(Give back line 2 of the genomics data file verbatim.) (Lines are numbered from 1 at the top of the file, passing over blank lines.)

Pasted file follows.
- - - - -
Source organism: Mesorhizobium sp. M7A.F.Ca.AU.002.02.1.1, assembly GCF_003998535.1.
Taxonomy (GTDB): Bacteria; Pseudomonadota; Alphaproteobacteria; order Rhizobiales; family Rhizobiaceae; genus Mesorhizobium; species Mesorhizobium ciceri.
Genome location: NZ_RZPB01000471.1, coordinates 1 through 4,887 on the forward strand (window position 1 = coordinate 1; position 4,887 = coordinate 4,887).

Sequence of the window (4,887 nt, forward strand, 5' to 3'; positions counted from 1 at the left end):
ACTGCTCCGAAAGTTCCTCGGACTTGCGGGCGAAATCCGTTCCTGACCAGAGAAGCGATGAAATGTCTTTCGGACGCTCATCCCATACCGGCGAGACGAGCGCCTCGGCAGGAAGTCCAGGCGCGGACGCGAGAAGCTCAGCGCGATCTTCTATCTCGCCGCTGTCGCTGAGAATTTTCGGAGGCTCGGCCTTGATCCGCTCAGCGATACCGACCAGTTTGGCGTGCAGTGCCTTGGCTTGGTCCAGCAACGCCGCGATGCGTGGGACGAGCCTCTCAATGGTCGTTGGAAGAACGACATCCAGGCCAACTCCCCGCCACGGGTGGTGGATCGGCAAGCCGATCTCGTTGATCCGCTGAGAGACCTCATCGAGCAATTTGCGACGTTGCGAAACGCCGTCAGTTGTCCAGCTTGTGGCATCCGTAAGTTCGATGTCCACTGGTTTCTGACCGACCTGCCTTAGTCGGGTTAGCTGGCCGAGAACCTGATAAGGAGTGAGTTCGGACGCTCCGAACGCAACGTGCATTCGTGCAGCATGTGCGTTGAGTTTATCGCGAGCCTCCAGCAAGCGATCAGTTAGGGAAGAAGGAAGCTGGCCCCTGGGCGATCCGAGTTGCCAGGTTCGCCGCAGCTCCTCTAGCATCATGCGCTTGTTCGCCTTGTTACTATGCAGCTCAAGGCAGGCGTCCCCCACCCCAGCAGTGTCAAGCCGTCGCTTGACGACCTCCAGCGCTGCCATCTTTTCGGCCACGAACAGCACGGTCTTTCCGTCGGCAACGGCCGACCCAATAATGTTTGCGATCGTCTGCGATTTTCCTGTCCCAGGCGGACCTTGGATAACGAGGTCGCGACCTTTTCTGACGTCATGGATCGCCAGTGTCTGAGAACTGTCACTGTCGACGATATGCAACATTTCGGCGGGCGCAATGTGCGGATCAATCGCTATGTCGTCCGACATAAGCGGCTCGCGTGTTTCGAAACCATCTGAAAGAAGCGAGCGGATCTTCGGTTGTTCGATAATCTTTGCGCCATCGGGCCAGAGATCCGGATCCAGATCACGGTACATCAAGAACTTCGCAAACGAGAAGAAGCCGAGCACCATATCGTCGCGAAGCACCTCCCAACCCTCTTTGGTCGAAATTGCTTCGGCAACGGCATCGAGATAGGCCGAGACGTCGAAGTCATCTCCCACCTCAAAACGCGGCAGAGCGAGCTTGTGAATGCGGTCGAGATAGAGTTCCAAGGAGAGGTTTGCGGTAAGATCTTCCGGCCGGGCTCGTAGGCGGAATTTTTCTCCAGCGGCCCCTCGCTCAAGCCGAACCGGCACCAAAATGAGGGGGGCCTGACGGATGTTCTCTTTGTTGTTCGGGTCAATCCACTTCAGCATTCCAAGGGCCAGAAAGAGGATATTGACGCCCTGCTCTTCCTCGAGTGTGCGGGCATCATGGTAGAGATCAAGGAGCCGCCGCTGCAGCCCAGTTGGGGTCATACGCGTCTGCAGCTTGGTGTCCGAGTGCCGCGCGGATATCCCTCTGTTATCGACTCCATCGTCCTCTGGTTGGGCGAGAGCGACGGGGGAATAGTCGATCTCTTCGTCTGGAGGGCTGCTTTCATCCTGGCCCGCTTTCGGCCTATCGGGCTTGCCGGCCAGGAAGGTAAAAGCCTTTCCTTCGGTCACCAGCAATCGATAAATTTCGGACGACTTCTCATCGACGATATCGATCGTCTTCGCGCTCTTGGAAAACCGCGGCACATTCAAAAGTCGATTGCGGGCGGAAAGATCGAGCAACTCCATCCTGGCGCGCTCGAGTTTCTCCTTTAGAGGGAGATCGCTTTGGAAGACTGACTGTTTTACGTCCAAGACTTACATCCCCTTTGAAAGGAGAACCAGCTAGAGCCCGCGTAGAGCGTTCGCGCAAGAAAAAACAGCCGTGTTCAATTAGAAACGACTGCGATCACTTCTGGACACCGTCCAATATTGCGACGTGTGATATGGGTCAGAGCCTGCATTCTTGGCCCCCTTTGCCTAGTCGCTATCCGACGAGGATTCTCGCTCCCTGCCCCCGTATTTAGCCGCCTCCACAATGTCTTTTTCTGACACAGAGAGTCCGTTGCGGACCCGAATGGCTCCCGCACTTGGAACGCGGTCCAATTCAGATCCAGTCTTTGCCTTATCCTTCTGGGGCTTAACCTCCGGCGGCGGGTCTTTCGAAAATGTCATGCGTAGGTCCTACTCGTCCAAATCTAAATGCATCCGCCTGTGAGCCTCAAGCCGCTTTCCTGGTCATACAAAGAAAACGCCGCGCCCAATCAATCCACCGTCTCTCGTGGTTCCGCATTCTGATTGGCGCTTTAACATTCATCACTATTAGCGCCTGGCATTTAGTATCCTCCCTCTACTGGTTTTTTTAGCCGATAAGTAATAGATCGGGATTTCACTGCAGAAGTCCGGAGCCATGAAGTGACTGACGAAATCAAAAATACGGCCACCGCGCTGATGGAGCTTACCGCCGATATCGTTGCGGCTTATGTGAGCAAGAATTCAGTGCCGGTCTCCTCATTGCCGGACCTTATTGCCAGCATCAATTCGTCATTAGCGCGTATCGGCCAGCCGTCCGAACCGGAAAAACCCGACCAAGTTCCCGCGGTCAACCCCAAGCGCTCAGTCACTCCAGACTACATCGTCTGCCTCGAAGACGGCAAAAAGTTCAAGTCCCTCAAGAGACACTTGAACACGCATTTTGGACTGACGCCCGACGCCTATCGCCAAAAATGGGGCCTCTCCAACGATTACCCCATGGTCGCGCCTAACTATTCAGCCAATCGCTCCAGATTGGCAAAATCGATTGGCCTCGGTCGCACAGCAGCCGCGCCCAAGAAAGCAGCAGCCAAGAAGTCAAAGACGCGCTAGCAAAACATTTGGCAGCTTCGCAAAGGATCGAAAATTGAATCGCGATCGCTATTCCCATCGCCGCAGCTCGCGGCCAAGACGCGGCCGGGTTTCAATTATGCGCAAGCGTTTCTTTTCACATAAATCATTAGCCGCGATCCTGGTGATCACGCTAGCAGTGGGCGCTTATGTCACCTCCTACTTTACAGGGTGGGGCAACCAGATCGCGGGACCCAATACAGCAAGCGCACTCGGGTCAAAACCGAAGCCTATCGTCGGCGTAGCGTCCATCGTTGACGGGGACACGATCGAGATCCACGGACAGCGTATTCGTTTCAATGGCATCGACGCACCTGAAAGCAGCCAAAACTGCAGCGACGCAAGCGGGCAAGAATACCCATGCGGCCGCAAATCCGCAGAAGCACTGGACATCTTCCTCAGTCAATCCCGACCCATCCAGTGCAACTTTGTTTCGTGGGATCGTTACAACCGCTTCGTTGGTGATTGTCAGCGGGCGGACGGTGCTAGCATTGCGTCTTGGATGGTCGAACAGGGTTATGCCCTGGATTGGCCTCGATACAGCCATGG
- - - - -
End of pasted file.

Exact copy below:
Taxonomy (GTDB): Bacteria; Pseudomonadota; Alphaproteobacteria; order Rhizobiales; family Rhizobiaceae; genus Mesorhizobium; species Mesorhizobium ciceri.